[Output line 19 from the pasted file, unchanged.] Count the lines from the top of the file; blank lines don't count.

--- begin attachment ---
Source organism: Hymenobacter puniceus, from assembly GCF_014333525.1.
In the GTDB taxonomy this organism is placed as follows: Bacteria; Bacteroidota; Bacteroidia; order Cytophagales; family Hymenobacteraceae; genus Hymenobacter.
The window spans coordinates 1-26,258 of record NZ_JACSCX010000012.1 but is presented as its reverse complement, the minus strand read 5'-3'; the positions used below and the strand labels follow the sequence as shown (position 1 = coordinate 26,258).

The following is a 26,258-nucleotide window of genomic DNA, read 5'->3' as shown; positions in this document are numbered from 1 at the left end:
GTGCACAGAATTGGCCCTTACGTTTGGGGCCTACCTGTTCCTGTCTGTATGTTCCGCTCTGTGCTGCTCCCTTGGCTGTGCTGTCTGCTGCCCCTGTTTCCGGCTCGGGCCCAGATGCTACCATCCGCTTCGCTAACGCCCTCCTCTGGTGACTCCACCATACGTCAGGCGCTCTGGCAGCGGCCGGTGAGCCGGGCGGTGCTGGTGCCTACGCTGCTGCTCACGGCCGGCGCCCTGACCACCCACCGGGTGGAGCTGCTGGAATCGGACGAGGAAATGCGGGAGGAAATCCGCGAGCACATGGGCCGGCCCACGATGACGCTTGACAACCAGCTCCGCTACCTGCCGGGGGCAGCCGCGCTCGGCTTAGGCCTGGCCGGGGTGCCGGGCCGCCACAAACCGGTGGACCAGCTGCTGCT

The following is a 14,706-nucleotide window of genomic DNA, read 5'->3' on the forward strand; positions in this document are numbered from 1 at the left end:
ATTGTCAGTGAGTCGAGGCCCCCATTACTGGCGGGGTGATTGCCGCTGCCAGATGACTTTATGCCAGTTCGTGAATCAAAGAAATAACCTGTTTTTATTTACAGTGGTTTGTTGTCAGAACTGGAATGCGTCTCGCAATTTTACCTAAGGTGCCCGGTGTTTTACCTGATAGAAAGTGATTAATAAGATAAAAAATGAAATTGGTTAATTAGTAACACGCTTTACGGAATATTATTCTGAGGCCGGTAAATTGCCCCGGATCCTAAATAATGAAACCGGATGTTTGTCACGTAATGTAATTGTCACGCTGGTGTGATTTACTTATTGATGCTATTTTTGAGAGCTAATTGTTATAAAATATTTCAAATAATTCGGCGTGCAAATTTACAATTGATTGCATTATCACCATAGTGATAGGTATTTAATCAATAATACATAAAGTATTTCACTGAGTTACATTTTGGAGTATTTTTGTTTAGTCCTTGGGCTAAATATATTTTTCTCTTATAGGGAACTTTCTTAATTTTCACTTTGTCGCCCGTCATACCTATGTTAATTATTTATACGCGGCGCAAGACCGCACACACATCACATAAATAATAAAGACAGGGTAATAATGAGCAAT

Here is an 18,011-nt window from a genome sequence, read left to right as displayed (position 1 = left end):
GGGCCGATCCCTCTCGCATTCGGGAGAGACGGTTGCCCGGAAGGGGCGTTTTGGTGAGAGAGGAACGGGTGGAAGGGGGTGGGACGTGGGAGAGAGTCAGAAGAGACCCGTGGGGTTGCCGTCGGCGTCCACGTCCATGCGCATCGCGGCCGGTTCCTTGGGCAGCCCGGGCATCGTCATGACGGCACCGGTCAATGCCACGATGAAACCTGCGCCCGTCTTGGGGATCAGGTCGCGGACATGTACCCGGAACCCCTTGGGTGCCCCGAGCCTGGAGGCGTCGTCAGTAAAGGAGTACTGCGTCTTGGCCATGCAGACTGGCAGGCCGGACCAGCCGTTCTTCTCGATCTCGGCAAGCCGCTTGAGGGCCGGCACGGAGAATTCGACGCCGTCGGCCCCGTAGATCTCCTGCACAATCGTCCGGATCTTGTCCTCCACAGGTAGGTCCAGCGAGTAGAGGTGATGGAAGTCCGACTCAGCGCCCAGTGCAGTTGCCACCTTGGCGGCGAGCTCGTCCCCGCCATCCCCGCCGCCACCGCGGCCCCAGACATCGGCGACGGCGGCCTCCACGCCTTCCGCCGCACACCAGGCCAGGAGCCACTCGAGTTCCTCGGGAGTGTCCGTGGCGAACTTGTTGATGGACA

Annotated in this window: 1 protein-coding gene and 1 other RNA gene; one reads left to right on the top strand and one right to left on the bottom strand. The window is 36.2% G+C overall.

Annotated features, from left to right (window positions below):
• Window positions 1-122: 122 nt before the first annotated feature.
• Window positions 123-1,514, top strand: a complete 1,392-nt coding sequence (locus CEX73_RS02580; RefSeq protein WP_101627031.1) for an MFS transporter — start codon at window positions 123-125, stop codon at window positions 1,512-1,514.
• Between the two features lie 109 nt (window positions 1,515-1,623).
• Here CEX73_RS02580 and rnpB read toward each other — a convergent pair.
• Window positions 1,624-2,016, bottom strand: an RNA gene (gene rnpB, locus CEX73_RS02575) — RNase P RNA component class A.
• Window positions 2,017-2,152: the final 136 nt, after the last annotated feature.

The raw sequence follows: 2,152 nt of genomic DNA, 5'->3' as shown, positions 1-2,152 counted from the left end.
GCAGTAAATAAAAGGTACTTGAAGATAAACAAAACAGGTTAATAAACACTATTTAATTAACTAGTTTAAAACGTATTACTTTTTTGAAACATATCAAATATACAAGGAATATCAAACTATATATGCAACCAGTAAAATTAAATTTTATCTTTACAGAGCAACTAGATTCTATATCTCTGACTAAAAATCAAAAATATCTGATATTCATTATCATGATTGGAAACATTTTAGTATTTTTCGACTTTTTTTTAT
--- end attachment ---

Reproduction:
GCAGTAAATAAAAGGTACTTGAAGATAAACAAAACAGGTTAATAAACACTATTTAATTAACTAGTTTAAAACGTATTACTTTTTTGAAACATATCAAATATACAAGGAATATCAAACTATATATGCAACCAGTAAAATTAAATTTTATCTTTACAGAGCAACTAGATTCTATATCTCTGACTAAAAATCAAAAATATCTGATATTCATTATCATGATTGGAAACATTTTAGTATTTTTCGACTTTTTTTTAT